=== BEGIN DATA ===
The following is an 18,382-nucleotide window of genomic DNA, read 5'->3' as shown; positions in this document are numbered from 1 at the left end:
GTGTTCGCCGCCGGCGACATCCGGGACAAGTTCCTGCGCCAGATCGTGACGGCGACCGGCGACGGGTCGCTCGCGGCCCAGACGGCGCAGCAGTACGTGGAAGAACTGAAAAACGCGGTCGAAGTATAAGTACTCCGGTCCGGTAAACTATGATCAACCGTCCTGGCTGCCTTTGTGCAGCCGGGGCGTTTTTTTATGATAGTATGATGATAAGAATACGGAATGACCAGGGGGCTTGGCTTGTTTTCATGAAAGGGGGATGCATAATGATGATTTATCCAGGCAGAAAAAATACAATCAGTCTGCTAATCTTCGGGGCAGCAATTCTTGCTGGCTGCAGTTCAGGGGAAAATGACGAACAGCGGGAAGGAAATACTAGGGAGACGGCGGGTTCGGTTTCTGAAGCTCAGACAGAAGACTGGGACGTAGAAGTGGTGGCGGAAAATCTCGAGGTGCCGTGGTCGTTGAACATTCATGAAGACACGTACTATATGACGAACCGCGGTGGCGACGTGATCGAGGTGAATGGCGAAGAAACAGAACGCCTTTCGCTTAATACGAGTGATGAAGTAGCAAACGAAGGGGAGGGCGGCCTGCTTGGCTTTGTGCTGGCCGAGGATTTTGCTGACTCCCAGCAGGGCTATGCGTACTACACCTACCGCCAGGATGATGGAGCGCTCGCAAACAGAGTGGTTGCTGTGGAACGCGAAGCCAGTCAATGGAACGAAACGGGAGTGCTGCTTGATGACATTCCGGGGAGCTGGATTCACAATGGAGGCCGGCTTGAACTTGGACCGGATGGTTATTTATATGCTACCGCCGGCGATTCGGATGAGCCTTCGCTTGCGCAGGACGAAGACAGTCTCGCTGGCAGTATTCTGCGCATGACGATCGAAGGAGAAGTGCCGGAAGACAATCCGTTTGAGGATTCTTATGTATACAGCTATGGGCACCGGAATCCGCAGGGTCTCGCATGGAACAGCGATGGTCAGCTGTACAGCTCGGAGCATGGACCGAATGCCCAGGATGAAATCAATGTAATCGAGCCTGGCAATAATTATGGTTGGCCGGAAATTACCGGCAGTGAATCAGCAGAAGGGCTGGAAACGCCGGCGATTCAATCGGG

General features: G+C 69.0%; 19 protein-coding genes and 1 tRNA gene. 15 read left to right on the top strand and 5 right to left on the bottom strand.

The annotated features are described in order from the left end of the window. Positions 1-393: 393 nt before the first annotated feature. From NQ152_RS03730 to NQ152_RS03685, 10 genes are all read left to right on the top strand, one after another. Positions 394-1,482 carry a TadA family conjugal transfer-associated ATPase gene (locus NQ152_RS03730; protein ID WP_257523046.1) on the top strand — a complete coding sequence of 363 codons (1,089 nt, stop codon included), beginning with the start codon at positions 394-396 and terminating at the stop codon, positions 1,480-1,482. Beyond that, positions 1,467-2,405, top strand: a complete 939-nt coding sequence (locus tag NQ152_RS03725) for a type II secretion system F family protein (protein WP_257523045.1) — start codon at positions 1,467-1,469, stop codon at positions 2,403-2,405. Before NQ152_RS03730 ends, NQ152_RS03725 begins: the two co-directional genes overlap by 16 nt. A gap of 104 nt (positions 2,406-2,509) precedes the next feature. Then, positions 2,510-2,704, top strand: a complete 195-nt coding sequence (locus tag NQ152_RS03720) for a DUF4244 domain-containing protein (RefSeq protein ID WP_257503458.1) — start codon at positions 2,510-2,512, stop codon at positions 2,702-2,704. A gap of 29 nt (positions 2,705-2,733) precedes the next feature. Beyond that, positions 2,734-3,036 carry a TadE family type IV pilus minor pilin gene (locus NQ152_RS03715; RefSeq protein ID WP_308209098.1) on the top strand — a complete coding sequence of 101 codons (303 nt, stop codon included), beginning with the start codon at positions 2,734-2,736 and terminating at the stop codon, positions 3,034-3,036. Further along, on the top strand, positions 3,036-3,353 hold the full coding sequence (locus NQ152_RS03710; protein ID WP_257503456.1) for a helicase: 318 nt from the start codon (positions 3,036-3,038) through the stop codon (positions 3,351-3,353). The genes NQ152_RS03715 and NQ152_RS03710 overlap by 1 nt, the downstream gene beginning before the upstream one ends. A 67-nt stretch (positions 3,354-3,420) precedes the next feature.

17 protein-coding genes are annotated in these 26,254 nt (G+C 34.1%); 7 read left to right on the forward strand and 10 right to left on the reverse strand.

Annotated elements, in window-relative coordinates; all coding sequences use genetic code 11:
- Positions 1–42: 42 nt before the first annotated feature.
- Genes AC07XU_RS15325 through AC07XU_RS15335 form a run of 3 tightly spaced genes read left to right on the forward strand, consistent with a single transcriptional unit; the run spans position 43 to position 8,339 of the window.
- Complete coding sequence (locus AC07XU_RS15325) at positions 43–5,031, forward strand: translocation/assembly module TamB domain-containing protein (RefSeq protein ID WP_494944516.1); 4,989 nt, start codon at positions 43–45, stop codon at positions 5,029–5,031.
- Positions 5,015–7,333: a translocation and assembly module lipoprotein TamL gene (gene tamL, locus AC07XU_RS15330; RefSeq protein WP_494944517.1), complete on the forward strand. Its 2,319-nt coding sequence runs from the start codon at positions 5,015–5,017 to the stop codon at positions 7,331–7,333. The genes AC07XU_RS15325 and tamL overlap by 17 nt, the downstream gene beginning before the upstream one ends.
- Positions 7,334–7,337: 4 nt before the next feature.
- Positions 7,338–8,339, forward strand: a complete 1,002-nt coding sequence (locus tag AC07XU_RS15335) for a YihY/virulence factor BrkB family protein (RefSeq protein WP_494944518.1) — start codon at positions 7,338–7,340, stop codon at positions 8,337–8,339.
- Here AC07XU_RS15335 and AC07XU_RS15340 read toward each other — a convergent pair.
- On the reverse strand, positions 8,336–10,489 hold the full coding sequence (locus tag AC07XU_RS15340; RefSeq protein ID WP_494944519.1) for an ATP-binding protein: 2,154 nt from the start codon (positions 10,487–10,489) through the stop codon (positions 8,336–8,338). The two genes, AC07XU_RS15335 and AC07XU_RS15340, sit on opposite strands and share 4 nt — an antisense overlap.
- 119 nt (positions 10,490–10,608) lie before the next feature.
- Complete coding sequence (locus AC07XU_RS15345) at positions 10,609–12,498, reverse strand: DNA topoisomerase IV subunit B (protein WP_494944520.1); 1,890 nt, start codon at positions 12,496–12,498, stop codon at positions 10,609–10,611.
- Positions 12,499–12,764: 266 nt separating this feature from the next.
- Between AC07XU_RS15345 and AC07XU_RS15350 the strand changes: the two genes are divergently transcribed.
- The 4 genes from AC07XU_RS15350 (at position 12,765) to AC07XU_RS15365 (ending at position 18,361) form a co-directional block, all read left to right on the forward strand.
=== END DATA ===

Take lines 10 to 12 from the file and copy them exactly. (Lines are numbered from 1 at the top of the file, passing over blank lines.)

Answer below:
- Positions 5,015–7,333: a translocation and assembly module lipoprotein TamL gene (gene tamL, locus AC07XU_RS15330; RefSeq protein WP_494944517.1), complete on the forward strand. Its 2,319-nt coding sequence runs from the start codon at positions 5,015–5,017 to the stop codon at positions 7,331–7,333. The genes AC07XU_RS15325 and tamL overlap by 17 nt, the downstream gene beginning before the upstream one ends.
- Positions 7,334–7,337: 4 nt before the next feature.
- Positions 7,338–8,339, forward strand: a complete 1,002-nt coding sequence (locus tag AC07XU_RS15335) for a YihY/virulence factor BrkB family protein (RefSeq protein WP_494944518.1) — start codon at positions 7,338–7,340, stop codon at positions 8,337–8,339.